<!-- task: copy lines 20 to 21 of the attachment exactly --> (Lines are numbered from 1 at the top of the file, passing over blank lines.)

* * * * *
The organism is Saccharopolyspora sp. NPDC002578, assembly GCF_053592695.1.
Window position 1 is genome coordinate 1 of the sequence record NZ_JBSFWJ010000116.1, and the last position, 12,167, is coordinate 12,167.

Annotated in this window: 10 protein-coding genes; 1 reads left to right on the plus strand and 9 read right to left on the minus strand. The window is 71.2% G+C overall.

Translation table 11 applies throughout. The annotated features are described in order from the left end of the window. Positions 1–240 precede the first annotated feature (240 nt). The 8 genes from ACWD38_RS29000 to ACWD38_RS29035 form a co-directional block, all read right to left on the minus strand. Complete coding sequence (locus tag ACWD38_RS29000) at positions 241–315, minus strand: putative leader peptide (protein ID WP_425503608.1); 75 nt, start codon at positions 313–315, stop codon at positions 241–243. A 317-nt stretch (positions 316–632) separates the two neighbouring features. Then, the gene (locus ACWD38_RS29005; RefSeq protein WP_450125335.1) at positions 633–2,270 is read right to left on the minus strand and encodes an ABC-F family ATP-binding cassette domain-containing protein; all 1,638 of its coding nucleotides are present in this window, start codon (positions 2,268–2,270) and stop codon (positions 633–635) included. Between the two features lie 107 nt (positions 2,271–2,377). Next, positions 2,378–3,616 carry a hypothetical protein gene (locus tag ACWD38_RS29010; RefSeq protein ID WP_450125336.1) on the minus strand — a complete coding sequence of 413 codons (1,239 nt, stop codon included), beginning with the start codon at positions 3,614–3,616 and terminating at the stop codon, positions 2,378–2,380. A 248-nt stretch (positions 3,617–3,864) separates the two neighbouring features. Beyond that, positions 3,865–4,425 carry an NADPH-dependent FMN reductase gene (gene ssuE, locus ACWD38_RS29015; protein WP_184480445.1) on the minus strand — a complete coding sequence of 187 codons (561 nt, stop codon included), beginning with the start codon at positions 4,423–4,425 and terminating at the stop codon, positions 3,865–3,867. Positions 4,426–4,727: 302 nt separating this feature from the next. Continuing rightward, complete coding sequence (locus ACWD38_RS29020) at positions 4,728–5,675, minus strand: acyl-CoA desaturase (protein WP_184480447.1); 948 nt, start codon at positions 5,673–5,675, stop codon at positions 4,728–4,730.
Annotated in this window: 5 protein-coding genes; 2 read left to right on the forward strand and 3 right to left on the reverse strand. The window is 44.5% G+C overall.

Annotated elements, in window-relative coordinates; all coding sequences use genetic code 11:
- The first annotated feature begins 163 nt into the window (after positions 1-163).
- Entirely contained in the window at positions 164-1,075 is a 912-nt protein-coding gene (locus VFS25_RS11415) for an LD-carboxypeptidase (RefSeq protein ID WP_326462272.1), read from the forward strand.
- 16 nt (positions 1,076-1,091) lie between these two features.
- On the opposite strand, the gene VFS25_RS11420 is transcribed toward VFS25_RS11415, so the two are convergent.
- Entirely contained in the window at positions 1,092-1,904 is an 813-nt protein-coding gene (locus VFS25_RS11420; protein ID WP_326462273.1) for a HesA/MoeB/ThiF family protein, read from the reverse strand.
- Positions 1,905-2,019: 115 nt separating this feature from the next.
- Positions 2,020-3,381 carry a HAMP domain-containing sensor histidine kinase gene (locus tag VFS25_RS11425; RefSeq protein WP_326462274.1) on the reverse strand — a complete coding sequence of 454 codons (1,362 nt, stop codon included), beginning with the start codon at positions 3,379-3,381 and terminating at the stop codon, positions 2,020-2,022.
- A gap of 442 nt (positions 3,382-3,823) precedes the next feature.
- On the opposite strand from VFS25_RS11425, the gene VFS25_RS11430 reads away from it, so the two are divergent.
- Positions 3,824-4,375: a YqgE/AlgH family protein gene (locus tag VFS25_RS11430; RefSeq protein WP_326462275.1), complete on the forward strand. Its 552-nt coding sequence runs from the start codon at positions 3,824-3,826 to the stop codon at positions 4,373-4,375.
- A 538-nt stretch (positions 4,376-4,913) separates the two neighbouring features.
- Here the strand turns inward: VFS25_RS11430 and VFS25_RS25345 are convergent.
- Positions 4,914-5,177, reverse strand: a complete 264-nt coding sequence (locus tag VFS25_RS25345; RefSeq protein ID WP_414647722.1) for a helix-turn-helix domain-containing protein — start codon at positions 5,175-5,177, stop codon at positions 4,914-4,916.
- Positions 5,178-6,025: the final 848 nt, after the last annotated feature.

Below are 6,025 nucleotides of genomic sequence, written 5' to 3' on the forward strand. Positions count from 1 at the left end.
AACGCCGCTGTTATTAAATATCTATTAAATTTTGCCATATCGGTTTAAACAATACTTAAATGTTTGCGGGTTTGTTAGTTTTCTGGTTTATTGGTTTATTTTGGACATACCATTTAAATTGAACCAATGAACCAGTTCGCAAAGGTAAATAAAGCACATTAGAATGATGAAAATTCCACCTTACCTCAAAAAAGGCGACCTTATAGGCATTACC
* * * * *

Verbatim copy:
- Positions 5,178-6,025: the final 848 nt, after the last annotated feature.

Below are 6,025 nucleotides of genomic sequence, written 5' to 3' on the forward strand. Positions count from 1 at the left end.